192 N.4TIONAL I’vfUNICIPAL REVIEW [March practical culture has warmly recommended the advancement of educational and cultural films. The city of Berlin has set up a seminar for guidance in the use of picture films as a means of education. It has been urged by a prominent librarian that there be an archive for films under the control of the empire; and by another that various provinces of Prussia should establish archives for 6lms to be available to the sub divisions of each province. It is further pointed out that it is incumbent upon the state to provide funds for the erection and hintenance of “ film centers” in the various cities. These would be the source of supply for the given locality. The writer of the article here reviewed continually lays stress upon the necessity of assigning to the’city or the community complete control of its own department of films. In his judgment the state should subsidize its sub divisions for this purpose; it should st&ulate the right sort of production; it shonld make scientific investigations into the technique and methods of making moving picture films an effective meam of contributing to popular culture.-Z&hr$f fik Kommunalm*rhchaff. January 10, 1029. * Public Control of Advertising.-The heavy payments required of Germany under the Dawes Plan have brought continuour pressure upon those in charge of public administration to discover new sources of revenue. According to the Municipal Councillor Moms of Magdeburg, the time has come when the municipalities can no longer afford to overlook the possibility of a pub lic income from the control of display advertising. The most common method of handling such advertising in Germany is by means of large wooden cylinders located in conspicuous places about the streets and the open spaces. The author of the article here reviewed discusses the advantages and disadvantages of the two methods of handling advertising under public control which have been more or less widely used. The first method is to rent out the privilege to private firms. In such a case the rates for advertising are determined by the local council. The chief disadvantage under this scheme is that the private 6rm has proved to be lacking in initiative and courage to develop advertising in a systematic way either according to the demands of city planning or the needs of the industry. While this scheme has worked satisfactorily in a number of cities, generally speaking the opposite has been true; and the possibility of making control of advertising an increasingly important source of revenue has not been realized. On the other hand, the system of direct municipal operation has failed to bring acceptable results because of the routine manner in which the business is handled. Apparently the cities have been unwilling, moreover, to make the necessary investments so far as equipment and personnel are concerned. Experiences of this sort have prompted a number of cities to combine the two systems, that is to say, the city and an experienced private firm undertake the promotion of advertising as a joint affair or they organize an advertiaing COP poration according to business principles. The results of such a combination have generally led to a marked increase in income for the community concerned and demonstrated that advertising may become a source of consideraMe income. Whatever the method, it is important that the cities should maintain a measure of control over the schedule of costs to the public as well as a further control with reference to the location, ap prance and maintenance of the CO1UmnS on which the advertisements are displayed.MMungm des Deutschm Stiidtetages, NO. 11, 1928. * Smoke Control.-The Ministry of Health in England is-advocating that a limitation should be set upon the space of time during which black smokc might be emitted from stacks of manufacturing plants. It is reported that the city of Halifax has had satisfactory experience with a by-law restricting the black smoke emission period to one and onehalf minutes in thirty minutes. It is pointed out that the local manufacturers have been won over and now lend their hearty support to this restriction through the activities of the health authorities which make their approach on the basis of reason and coSperation.-Municipal Journal and P.ublic Works Engineer, January 18, 19P9. * Electric Heating.-In order to reduce the cost of current which is said to be the chief obstacle to the general adoption of electricity for low temperature heating, a mechanical engineer has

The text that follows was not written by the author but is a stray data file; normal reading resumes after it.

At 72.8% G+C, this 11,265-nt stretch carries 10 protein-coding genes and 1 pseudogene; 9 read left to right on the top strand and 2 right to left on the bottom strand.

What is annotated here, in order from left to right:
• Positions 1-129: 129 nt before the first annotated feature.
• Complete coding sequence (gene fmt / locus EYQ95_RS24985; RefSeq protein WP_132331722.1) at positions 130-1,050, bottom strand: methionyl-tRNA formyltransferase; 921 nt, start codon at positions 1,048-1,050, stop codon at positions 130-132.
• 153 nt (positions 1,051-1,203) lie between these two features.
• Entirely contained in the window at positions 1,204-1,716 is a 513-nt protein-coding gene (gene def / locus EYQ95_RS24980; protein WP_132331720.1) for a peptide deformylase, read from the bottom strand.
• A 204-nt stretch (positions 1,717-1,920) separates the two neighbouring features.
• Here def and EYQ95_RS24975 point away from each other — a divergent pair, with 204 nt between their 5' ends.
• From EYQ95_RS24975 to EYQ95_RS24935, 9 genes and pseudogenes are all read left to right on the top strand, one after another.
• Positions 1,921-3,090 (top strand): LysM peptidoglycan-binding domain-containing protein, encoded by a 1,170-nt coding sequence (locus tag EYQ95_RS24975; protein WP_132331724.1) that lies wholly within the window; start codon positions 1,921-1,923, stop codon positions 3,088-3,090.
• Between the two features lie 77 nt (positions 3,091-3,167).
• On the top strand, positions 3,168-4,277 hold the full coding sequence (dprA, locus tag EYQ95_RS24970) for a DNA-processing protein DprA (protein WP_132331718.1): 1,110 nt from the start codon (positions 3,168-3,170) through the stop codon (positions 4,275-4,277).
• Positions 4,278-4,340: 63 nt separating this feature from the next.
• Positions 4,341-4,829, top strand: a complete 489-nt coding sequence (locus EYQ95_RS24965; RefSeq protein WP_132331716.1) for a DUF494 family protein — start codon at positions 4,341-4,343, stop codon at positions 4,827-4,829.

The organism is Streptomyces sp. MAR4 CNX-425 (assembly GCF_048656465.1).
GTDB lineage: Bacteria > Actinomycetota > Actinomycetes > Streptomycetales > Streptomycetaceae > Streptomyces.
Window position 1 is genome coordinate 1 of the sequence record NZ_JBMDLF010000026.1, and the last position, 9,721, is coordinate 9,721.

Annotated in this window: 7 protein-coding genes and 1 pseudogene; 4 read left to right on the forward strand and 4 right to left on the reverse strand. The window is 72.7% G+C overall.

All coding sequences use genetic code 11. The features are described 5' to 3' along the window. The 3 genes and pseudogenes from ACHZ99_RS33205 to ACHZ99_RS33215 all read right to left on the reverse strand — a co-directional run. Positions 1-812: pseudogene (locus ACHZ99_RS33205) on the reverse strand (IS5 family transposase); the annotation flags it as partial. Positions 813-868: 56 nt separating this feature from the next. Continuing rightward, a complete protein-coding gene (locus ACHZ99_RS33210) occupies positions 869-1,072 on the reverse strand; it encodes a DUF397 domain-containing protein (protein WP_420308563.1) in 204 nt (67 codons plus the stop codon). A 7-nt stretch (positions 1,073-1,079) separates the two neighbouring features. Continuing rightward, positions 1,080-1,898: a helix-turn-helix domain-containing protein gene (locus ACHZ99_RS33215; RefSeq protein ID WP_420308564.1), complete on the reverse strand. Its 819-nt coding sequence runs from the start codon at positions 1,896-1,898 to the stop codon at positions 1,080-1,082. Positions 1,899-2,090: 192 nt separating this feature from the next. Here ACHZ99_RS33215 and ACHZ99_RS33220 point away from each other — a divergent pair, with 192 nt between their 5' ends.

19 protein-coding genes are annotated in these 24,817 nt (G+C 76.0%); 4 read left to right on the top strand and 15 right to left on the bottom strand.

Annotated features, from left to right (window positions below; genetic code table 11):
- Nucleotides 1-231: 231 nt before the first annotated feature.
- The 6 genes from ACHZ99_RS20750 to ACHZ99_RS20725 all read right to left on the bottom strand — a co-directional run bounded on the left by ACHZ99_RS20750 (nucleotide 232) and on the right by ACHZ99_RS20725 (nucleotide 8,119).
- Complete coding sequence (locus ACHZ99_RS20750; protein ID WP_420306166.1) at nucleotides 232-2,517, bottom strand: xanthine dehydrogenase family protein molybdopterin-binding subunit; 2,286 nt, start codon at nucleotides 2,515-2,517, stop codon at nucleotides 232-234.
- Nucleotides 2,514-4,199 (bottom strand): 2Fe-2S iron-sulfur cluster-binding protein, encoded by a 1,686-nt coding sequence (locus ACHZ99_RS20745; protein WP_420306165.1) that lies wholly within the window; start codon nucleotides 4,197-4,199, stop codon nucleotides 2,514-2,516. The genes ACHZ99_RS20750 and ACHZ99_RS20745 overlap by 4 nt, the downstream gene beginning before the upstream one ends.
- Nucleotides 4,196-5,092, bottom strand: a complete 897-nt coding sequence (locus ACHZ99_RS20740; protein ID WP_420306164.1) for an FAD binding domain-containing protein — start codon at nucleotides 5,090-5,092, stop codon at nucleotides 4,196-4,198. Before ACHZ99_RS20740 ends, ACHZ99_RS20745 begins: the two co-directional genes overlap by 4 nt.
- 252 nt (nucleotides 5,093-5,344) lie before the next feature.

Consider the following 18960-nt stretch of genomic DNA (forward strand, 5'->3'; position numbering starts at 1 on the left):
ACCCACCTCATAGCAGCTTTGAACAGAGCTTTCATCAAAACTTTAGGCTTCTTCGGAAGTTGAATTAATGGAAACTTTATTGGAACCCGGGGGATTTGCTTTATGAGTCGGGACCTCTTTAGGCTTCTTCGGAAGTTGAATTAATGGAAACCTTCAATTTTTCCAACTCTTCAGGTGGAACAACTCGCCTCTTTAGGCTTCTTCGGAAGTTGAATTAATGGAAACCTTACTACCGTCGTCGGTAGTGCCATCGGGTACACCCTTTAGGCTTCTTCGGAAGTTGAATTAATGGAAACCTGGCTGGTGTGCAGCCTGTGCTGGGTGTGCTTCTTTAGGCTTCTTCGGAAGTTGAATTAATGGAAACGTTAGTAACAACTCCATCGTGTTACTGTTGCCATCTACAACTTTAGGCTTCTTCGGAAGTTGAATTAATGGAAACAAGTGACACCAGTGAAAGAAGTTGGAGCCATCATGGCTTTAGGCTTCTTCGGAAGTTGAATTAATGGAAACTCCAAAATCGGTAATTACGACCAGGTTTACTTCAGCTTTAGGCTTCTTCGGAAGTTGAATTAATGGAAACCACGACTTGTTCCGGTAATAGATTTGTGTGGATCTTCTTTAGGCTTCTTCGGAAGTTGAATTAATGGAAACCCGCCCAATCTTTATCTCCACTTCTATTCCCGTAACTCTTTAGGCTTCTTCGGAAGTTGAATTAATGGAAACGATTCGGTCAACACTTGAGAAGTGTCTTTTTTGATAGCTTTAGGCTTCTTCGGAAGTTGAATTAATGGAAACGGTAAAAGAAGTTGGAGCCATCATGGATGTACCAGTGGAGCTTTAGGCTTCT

PAGE 41